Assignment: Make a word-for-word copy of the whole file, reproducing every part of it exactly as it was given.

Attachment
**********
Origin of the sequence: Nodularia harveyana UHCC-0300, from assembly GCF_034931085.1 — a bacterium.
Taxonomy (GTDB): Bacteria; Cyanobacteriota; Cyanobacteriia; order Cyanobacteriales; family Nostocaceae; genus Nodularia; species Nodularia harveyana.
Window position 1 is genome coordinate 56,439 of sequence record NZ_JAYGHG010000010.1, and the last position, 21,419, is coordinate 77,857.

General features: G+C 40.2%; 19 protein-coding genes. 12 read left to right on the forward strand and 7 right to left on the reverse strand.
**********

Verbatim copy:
Origin of the sequence: Nodularia harveyana UHCC-0300, from assembly GCF_034931085.1 — a bacterium.
Taxonomy (GTDB): Bacteria; Cyanobacteriota; Cyanobacteriia; order Cyanobacteriales; family Nostocaceae; genus Nodularia; species Nodularia harveyana.
Window position 1 is genome coordinate 56,439 of sequence record NZ_JAYGHG010000010.1, and the last position, 21,419, is coordinate 77,857.

General features: G+C 40.2%; 19 protein-coding genes. 12 read left to right on the forward strand and 7 right to left on the reverse strand.